(This column originally appeared in The Guardian)
My wife and I visit London a few times a year to see her family and our friends from university. We’re here again this time for the entire month of January living as Londoners, staying in a rented house, taking out the trash — sorry, rubbish — and buying our food at Waitrose. The stay has given me time to observe, talk to people and walk around, and here’s what I’ve learned: I need to stop complaining about how difficult it is to run a small business in the US. It’s much harder to run a small business in the UK. Particularly now.
Imagine running a business where inflation isn’t 6.5%, as it is the US, but 10.5%. The cost of living here is pushing British consumers to buy less — so much so that, according to a recent poll, two-thirds of them are planning on cutting their spending in 2023. In a nation of shopkeepers this is not insignificant.
Like the US, unemployment here remains low, so there’s still a shortage of workers and a continued demand to retain them which — combined with rising prices — is forcing business owners to increase wages. So a business owner in the UK is not only hit with slowing demand, but rising costs at the same time and at a rate higher than the US.
Energy costs are also hitting people hard. All of my friends here have complained that their utility prices have more than doubled this year, despite some help from the government. I’ve seen portable heaters in restaurants next to tables and even our Airbnb host asked us to try to keep the temperature below 17C (62.6F) if possible. The good news is it seems that energy relief is coming but it’s not coming fast enough.
How has this affected UK small businesses? Not great.
According to a new survey from outsourcing platform Fiverr, business owners here are reporting they have lost on average £83,000 since the start of the economic downturn, which equates to half of their annual turnover with nearly one in five UK start-ups and small businesses polled losing over £100,000 since the start of the economic downturn. Some business owners across the country say they have had to “shut their doors” because of these higher costs.
The Fiverr study also found that 92% of UK startups and small businesses are fearful about the future of their business and nearly one in five admitted to being “very fearful”. Confidence among UK small businesses has dropped, with another survey finding a 50% fall in the number of companies planning to expand this year compared with summer of 2022.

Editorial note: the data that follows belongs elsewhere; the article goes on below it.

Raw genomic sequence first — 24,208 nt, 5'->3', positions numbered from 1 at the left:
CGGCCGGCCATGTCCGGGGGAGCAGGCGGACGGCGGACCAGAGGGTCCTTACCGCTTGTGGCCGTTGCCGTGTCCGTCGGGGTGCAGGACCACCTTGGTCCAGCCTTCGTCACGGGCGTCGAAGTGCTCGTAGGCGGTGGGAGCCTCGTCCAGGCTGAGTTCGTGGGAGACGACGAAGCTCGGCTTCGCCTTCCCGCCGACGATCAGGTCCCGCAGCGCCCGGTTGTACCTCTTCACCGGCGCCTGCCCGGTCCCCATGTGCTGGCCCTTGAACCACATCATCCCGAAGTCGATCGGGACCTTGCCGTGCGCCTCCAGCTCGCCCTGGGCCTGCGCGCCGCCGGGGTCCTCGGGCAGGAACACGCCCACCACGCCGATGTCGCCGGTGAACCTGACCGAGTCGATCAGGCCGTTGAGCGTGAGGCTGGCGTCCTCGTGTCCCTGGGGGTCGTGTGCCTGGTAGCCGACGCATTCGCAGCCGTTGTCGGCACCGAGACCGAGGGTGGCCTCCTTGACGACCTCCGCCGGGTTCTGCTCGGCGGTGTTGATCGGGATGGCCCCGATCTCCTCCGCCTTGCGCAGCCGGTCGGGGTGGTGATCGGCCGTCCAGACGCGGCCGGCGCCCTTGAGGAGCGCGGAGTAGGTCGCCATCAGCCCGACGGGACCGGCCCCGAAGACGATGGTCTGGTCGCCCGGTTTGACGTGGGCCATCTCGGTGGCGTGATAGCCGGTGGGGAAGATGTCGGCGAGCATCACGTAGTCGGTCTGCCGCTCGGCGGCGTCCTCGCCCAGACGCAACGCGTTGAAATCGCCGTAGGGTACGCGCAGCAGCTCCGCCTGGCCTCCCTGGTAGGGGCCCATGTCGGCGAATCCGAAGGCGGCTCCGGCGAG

All of that, and then there’s Brexit. Maybe there’s an argument that the UK’s new-found freedom to control its economic destiny will work out. But clearly there are a great many people who disagree. Particularly small business owners that rely on foreign sales, like this British entrepreneur in the biking industry that blames Brexit on a revenue loss of more than £100,000, and more than three quarters of British companies that say that the trade agreement has made it difficult for them to increase sales and grow their business, according to a British Chambers of Commerce survey.
Even when the economy is strong, the UK regulatory environment for businesses far exceeds what we have to deal with in the US.
Most workers who work a five-day week must receive at least 28 days’ paid annual leave a year. The government also requires employers to give their workers additional time off for when they’re sick. Employers are mandated to provide paid and unpaid maternity leave, as well as making contributions to their workers’ retirement, healthcare and liability (workers’ compensation) plan. Taxes — excluding the impact of state taxes — are higher here, too, with the country’s top rate being 45% for those earning more than £150,000 ($180,000) as compared to the US top tax rate of 37% for those earning more than $523,000.
I’m not weighing in on whether or not it’s a good thing that the government requires all of these benefits from their business community. All I know is that none of this is required in the US, and that, even with all of these regulations, the UK economy remains the sixth largest economy in the world, even though there are 79 countries with more people.
London is busy, as always. The pandemic has receded, there are few masks to be seen, most storefronts are rented, and most of the population are gainfully employed. But there’s a gloom hanging over the UK, and not it’s not due to the weather (which has been cold but clear — most of the time).
The UK is a great country and London is a great city. But I’m glad I’m running my small business in the US and not here.